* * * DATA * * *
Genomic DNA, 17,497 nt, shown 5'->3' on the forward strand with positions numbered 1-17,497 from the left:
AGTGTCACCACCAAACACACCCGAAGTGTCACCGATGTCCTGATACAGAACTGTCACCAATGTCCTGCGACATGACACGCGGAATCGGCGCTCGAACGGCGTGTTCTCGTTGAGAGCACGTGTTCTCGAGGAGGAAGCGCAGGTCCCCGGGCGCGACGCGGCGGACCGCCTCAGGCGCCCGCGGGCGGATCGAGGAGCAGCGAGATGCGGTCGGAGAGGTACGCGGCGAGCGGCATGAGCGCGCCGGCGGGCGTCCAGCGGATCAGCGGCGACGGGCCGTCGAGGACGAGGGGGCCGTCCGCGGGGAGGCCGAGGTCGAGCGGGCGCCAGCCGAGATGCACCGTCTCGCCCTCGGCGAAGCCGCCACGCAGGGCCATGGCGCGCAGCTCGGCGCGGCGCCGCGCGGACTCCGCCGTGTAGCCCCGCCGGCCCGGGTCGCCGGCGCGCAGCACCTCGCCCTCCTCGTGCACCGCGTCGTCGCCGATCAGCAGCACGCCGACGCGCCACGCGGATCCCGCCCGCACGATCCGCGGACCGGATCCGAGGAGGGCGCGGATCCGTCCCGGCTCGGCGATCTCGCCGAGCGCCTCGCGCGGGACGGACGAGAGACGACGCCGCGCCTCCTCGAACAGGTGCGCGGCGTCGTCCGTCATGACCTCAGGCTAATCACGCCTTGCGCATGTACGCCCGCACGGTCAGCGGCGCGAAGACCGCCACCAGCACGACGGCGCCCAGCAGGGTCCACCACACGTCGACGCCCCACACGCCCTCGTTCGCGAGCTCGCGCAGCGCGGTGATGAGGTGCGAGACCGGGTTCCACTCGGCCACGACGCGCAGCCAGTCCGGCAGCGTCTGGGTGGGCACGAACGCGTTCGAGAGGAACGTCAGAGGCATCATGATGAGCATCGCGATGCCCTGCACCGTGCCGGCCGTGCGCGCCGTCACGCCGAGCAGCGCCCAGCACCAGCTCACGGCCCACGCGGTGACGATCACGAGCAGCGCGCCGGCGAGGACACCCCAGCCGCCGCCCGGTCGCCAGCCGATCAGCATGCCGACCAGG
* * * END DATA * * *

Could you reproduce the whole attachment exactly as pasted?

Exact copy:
Genomic DNA, 17,497 nt, shown 5'->3' on the forward strand with positions numbered 1-17,497 from the left:
AGTGTCACCACCAAACACACCCGAAGTGTCACCGATGTCCTGATACAGAACTGTCACCAATGTCCTGCGACATGACACGCGGAATCGGCGCTCGAACGGCGTGTTCTCGTTGAGAGCACGTGTTCTCGAGGAGGAAGCGCAGGTCCCCGGGCGCGACGCGGCGGACCGCCTCAGGCGCCCGCGGGCGGATCGAGGAGCAGCGAGATGCGGTCGGAGAGGTACGCGGCGAGCGGCATGAGCGCGCCGGCGGGCGTCCAGCGGATCAGCGGCGACGGGCCGTCGAGGACGAGGGGGCCGTCCGCGGGGAGGCCGAGGTCGAGCGGGCGCCAGCCGAGATGCACCGTCTCGCCCTCGGCGAAGCCGCCACGCAGGGCCATGGCGCGCAGCTCGGCGCGGCGCCGCGCGGACTCCGCCGTGTAGCCCCGCCGGCCCGGGTCGCCGGCGCGCAGCACCTCGCCCTCCTCGTGCACCGCGTCGTCGCCGATCAGCAGCACGCCGACGCGCCACGCGGATCCCGCCCGCACGATCCGCGGACCGGATCCGAGGAGGGCGCGGATCCGTCCCGGCTCGGCGATCTCGCCGAGCGCCTCGCGCGGGACGGACGAGAGACGACGCCGCGCCTCCTCGAACAGGTGCGCGGCGTCGTCCGTCATGACCTCAGGCTAATCACGCCTTGCGCATGTACGCCCGCACGGTCAGCGGCGCGAAGACCGCCACCAGCACGACGGCGCCCAGCAGGGTCCACCACACGTCGACGCCCCACACGCCCTCGTTCGCGAGCTCGCGCAGCGCGGTGATGAGGTGCGAGACCGGGTTCCACTCGGCCACGACGCGCAGCCAGTCCGGCAGCGTCTGGGTGGGCACGAACGCGTTCGAGAGGAACGTCAGAGGCATCATGATGAGCATCGCGATGCCCTGCACCGTGCCGGCCGTGCGCGCCGTCACGCCGAGCAGCGCCCAGCACCAGCTCACGGCCCACGCGGTGACGATCACGAGCAGCGCGCCGGCGAGGACACCCCAGCCGCCGCCCGGTCGCCAGCCGATCAGCATGCCGACCAGG